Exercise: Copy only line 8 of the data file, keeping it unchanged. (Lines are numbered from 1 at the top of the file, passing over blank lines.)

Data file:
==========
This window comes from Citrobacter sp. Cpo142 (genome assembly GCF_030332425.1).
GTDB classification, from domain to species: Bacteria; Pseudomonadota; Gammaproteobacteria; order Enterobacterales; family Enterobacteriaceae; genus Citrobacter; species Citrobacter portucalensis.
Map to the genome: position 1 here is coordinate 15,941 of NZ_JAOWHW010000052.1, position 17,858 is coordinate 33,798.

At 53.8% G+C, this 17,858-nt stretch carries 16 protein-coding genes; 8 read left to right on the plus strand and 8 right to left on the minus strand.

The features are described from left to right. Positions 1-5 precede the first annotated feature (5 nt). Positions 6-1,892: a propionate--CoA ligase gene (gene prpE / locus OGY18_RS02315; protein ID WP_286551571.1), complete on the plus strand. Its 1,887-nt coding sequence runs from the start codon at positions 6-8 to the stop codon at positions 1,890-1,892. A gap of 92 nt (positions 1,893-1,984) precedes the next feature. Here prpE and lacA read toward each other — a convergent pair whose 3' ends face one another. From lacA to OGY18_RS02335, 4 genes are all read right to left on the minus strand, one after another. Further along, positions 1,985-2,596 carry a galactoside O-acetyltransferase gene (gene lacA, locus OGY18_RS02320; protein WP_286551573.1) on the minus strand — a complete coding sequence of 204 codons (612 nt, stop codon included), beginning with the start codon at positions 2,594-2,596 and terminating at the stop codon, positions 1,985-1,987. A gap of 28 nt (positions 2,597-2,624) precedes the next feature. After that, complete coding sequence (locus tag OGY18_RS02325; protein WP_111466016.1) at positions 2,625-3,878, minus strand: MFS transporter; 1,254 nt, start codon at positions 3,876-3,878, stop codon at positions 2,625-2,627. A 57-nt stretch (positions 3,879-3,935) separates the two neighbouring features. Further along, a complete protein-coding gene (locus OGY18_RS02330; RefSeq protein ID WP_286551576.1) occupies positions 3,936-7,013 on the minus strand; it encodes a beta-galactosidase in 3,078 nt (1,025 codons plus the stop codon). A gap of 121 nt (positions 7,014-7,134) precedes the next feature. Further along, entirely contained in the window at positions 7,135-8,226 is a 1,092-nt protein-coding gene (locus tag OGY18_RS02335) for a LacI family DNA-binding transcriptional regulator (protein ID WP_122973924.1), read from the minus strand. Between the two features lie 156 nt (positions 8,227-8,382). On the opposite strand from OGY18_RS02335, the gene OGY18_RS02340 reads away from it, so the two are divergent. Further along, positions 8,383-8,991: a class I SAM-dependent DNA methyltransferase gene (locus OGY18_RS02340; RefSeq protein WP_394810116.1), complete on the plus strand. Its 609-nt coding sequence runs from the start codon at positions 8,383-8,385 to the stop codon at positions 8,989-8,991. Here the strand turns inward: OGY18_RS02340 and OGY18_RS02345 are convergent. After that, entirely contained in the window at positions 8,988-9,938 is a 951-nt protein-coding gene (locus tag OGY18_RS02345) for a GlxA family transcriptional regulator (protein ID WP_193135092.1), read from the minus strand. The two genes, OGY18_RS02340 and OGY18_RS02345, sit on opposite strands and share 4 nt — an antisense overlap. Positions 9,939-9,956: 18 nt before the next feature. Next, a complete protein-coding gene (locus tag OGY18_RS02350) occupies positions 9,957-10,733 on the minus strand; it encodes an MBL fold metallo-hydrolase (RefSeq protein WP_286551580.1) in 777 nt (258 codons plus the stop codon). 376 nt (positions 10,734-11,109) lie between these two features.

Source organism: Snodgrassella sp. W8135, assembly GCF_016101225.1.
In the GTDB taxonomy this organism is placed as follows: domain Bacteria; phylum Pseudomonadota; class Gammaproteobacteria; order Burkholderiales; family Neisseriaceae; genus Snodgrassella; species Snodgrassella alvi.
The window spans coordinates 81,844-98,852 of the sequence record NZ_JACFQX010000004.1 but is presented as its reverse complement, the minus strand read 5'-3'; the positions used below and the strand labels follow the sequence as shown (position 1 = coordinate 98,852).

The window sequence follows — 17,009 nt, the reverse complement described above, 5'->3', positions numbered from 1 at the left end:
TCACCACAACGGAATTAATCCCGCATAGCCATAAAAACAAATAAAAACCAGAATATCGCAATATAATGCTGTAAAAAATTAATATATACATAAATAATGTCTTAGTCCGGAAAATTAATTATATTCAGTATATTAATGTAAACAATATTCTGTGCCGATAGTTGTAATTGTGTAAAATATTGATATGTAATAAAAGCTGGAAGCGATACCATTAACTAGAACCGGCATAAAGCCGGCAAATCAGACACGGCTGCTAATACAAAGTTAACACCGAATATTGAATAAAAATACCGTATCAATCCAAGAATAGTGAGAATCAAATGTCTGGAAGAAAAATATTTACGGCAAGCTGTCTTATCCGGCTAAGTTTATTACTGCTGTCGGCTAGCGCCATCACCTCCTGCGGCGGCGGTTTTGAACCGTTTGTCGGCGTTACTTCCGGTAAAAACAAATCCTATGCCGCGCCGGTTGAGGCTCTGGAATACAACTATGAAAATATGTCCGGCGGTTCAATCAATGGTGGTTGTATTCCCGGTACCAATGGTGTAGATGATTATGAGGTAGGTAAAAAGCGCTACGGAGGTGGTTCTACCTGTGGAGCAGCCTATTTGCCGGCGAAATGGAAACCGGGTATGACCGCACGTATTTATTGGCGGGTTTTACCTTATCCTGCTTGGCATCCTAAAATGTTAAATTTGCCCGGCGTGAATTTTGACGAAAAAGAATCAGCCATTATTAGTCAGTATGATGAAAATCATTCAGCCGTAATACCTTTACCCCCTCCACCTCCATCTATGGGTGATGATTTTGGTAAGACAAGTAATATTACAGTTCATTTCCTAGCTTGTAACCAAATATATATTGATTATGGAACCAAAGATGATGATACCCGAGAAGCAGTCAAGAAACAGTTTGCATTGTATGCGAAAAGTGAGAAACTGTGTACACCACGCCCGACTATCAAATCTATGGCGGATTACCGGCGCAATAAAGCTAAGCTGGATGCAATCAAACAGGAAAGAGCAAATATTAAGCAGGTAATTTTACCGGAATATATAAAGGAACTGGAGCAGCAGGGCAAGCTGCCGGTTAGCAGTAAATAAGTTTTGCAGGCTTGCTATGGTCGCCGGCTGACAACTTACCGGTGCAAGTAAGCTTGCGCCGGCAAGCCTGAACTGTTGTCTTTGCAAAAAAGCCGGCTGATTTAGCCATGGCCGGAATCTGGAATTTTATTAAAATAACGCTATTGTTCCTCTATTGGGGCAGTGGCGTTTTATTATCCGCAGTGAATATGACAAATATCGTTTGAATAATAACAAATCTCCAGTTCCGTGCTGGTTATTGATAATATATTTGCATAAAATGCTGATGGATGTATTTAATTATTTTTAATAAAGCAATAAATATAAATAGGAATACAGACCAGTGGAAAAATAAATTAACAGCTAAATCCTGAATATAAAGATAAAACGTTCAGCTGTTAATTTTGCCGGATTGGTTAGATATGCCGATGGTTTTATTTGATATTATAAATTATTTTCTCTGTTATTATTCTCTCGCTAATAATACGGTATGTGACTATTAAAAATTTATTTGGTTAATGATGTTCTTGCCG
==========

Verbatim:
The window spans coordinates 81,844-98,852 of the sequence record NZ_JACFQX010000004.1 but is presented as its reverse complement, the minus strand read 5'-3'; the positions used below and the strand labels follow the sequence as shown (position 1 = coordinate 98,852).